April 7, 2013 11:47 am

Egypt seeks increase to IMF loan

Egypt is seeking an increase to its $4.8bn loan request from the International Monetary Fund, the country’s planning minister said on the weekend, amid growing signs of social discord and economic pressure.

Egypt’s minister for planning and international co-operation, Ashraf al-Araby, said officials now in talks with a visiting IMF team in Cairo were proposing to increase the loan from the $4.8bn agreed in previous negotiations in order to close the country’s widening budget gap. A spokesman for Mohamed Morsi, president, declined to confirm the request, saying only that talks were ongoing.

“Negotiations are being held now for an increase of the $4.8bn to help close the deficit gap,” Mr Araby was quoted as saying on Saturday by several newspapers.

“We are trying to get a fast signing to the preliminary loan agreement from the IMF representatives in Cairo to pave the way for the final vote by the board of directors of the IMF in June.”

The country’s deficit has grown from about 8 per cent to 10 per cent or more of GDP.

Egypt’s economy has suffered a series of blows since the 2011 downfall of Hosni Mubarak as president ushered in a new era of political and economic uncertainty and officials and analysts say its economic woes are worsening. Foreign currency reserves dropped from $36bn before the 2011 uprising to $13.4bn at the end of March, down slightly from $13.5bn at the end of February, according to the Central Bank.

While the request for an increase has not been confirmed by other Egyptian officials, it is not unexpected. IMF Middle East and Central Asia chief Masood Ahmed told reporters in Dubai last week that Egypt may need to change its loan request.

Mr Araby predicted Thursday that a deal with the IMF would be concluded within two weeks – potentially unlocking billions more in financial aid for the country – but diplomats say that Egyptian authorities have been reluctant to dramatically slash costly fuel and food subsidies that would help balance Egypt’s books but potentially further enrage a nation already facing price inflation, wage stagnation and high unemployment.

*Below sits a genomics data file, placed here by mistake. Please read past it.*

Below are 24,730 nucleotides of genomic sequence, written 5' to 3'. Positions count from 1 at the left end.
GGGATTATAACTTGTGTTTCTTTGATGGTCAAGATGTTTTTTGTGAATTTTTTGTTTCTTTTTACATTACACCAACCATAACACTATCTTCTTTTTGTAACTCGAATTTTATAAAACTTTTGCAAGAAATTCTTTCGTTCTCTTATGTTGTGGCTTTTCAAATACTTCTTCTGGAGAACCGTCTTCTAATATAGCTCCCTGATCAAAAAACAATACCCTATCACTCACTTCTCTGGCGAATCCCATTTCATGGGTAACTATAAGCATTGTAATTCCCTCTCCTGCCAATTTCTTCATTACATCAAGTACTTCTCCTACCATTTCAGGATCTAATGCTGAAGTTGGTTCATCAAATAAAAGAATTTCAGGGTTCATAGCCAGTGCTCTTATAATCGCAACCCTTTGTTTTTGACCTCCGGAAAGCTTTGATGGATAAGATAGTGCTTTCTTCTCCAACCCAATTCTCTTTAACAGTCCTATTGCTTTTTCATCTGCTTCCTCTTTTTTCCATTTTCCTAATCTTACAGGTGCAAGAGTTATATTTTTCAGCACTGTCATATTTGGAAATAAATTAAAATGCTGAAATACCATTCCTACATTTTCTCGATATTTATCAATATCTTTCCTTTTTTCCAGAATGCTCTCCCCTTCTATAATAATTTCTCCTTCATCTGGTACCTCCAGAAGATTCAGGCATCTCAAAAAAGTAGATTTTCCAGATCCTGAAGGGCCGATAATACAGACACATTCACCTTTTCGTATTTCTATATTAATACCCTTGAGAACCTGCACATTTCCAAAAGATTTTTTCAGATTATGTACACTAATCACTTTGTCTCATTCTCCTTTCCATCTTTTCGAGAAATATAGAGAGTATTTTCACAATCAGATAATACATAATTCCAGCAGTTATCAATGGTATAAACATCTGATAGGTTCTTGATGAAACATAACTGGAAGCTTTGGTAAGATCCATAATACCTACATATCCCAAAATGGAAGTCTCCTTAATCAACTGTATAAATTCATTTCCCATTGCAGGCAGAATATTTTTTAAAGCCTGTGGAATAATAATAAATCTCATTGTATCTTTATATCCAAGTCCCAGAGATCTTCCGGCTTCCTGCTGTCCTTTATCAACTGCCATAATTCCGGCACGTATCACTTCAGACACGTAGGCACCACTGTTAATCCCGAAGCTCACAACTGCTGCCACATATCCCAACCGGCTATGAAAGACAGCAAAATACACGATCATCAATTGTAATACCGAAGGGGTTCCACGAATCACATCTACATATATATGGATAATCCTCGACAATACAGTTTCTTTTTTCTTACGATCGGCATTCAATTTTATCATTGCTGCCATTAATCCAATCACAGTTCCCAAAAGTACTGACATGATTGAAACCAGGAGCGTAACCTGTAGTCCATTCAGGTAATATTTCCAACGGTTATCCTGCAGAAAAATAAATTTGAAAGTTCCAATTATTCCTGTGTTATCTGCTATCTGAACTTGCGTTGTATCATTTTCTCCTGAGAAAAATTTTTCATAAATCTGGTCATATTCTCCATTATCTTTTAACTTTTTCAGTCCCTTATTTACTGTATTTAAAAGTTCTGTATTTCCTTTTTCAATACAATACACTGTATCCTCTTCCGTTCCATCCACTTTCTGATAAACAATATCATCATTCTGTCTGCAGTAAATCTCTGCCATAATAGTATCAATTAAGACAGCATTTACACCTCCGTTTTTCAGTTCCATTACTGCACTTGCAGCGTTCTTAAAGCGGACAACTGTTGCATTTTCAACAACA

This weekend saw a spate of violence around the country. On Friday, five people were killed in sectarian violence between Christians and Muslims on the northern outskirts of the capital.

Funeral services for the victims on Sunday turned into angry protests against the Muslim Brotherhood and Mr Morsi, a former leader of the group. Ferocious clashes at a Christian Cathedral in the Abbasiya district of Cairo resulted in at least 17 injuries and police intervention after unknown men attacked worshippers holding a service for those killed.

Dozens were also injured in fiery anti-government protests in central Cairo business district that continued into early Sunday morning in a display of anger at the Islamist government accused of trying to monopolise power.

In another setback, railway drivers demanding higher bonus payments staged a strike on Sunday that crippled transport and commerce across the country, including the economically crucial link between the capital and the second-largest city, Alexandria.

Hisham Qandil, prime minister, appeared to be trying to prepare Egyptians for potentially painful moves in a televised Friday evening speech. He described reduction of energy consumption as a national duty regardless of whether Egypt took on the IMF loan. Mr Araby on Saturday said the government would also seek to close its budget by seeking to increase taxes on the rich and negotiate with Baghdad over $1.3bn in debt owed by Iraq to Egypt since the 1990s as well as trying to unlock other potential aid.

Additional reporting by Camilla Hall in Dubai

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